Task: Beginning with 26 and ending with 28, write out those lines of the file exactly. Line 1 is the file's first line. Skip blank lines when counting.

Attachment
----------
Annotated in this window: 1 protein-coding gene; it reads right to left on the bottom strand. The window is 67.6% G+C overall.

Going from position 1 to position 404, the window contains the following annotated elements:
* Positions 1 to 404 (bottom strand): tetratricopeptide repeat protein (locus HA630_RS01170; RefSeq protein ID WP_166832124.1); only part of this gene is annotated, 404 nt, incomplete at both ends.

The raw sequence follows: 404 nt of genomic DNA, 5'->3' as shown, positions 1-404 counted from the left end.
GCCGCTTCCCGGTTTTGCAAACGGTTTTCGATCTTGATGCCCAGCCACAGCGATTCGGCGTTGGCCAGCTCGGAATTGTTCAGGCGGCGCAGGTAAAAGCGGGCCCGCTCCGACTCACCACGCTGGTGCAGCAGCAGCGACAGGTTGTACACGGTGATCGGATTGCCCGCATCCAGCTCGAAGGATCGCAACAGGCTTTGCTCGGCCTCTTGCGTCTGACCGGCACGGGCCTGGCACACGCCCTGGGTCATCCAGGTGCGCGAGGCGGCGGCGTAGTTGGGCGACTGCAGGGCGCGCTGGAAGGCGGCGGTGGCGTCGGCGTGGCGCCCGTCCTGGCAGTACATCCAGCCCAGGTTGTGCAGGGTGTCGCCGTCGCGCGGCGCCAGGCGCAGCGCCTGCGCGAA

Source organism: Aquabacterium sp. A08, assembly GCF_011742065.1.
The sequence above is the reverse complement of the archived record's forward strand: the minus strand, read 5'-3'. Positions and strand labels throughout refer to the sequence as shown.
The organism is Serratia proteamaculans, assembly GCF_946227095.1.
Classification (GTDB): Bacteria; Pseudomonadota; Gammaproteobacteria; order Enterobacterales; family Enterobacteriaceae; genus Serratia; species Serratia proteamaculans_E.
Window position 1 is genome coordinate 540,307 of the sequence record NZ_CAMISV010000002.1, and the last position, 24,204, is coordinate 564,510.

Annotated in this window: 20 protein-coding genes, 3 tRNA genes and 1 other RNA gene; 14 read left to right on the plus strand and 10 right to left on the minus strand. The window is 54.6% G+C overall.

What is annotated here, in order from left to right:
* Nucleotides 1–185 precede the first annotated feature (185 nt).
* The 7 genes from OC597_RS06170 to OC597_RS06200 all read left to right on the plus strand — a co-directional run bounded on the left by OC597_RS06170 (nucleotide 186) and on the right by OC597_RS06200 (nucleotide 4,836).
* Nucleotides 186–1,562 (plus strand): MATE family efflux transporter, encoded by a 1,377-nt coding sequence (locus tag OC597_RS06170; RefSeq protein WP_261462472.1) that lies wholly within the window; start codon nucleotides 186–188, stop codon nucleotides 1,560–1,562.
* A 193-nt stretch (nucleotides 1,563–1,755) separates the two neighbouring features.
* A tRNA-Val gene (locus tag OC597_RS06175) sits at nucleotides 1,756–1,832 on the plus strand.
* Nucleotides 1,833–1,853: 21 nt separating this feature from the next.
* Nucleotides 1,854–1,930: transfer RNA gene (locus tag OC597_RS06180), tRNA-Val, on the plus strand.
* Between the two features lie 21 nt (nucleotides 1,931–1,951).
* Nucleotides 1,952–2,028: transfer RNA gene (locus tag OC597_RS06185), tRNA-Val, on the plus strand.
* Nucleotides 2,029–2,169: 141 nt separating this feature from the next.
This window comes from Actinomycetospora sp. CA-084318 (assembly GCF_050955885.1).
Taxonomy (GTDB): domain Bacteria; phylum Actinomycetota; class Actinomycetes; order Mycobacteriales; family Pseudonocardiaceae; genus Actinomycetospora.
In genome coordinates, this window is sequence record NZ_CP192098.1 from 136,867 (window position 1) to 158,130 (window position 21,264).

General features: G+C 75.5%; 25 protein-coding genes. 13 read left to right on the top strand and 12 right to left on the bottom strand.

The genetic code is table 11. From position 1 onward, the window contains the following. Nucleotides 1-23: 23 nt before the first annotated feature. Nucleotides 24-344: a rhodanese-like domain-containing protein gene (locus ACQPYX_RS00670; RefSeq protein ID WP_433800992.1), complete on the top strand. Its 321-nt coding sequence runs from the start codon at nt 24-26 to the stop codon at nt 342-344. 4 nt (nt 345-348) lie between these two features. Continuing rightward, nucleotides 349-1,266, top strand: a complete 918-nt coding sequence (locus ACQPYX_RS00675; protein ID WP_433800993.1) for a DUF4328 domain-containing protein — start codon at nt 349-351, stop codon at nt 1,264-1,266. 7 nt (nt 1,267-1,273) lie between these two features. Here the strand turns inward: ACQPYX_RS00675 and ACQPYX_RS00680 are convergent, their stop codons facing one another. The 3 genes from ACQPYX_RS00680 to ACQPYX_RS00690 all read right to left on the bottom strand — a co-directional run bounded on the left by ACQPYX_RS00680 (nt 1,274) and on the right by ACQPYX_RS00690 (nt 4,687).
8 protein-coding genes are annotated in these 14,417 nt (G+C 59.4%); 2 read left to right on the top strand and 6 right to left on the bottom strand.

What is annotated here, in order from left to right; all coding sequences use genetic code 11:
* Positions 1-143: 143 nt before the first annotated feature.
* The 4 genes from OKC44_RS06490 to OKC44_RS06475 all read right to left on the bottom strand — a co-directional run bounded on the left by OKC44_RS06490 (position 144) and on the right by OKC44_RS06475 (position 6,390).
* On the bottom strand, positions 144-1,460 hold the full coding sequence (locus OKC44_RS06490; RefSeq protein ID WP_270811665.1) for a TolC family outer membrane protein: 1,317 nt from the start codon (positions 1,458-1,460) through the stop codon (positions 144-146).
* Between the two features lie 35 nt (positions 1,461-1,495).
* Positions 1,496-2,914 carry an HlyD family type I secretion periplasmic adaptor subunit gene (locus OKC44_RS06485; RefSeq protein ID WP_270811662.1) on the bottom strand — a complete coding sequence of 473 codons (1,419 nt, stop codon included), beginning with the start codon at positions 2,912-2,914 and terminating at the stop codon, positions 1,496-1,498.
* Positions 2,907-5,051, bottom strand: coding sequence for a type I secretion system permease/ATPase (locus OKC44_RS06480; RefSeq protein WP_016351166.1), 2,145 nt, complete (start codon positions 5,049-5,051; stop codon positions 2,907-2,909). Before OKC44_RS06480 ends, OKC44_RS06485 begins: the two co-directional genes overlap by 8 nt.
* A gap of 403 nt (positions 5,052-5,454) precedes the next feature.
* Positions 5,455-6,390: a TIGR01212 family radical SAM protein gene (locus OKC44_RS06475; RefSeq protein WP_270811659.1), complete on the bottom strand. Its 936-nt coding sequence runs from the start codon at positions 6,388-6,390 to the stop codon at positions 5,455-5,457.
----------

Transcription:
General features: G+C 75.5%; 25 protein-coding genes. 13 read left to right on the top strand and 12 right to left on the bottom strand.

The genetic code is table 11. From position 1 onward, the window contains the following. Nucleotides 1-23: 23 nt before the first annotated feature. Nucleotides 24-344: a rhodanese-like domain-containing protein gene (locus ACQPYX_RS00670; RefSeq protein ID WP_433800992.1), complete on the top strand. Its 321-nt coding sequence runs from the start codon at nt 24-26 to the stop codon at nt 342-344. 4 nt (nt 345-348) lie between these two features. Continuing rightward, nucleotides 349-1,266, top strand: a complete 918-nt coding sequence (locus ACQPYX_RS00675; protein ID WP_433800993.1) for a DUF4328 domain-containing protein — start codon at nt 349-351, stop codon at nt 1,264-1,266. 7 nt (nt 1,267-1,273) lie between these two features. Here the strand turns inward: ACQPYX_RS00675 and ACQPYX_RS00680 are convergent, their stop codons facing one another. The 3 genes from ACQPYX_RS00680 to ACQPYX_RS00690 all read right to left on the bottom strand — a co-directional run bounded on the left by ACQPYX_RS00680 (nt 1,274) and on the right by ACQPYX_RS00690 (nt 4,687).
8 protein-coding genes are annotated in these 14,417 nt (G+C 59.4%); 2 read left to right on the top strand and 6 right to left on the bottom strand.